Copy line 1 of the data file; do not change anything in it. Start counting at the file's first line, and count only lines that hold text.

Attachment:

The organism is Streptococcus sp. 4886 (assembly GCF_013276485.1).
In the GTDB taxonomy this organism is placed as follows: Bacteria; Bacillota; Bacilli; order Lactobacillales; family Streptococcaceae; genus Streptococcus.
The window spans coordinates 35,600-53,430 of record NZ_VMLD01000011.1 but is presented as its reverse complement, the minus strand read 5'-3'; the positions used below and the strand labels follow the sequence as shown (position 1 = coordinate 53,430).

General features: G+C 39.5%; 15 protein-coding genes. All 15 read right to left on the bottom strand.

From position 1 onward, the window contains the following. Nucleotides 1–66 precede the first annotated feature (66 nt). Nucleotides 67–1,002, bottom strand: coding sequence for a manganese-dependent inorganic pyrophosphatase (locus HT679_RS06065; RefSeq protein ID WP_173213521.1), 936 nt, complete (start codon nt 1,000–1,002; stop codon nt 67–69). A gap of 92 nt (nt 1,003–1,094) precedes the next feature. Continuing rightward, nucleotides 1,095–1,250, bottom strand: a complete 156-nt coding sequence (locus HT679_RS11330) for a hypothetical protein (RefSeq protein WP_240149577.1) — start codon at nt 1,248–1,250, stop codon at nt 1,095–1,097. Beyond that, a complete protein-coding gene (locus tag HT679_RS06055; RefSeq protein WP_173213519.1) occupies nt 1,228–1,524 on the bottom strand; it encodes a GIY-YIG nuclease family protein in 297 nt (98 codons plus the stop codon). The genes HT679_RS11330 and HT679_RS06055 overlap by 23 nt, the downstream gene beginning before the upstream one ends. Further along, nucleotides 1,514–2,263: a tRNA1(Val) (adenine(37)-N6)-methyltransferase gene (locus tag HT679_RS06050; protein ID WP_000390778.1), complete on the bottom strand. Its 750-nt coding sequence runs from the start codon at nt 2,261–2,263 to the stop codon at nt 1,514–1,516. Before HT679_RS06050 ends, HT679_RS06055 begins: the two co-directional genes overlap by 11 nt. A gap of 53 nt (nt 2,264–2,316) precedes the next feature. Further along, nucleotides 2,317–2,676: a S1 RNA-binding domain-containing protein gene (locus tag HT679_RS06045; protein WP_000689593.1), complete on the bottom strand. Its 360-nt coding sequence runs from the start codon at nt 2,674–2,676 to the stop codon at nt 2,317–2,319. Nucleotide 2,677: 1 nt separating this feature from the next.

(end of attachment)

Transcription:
The organism is Streptococcus sp. 4886 (assembly GCF_013276485.1).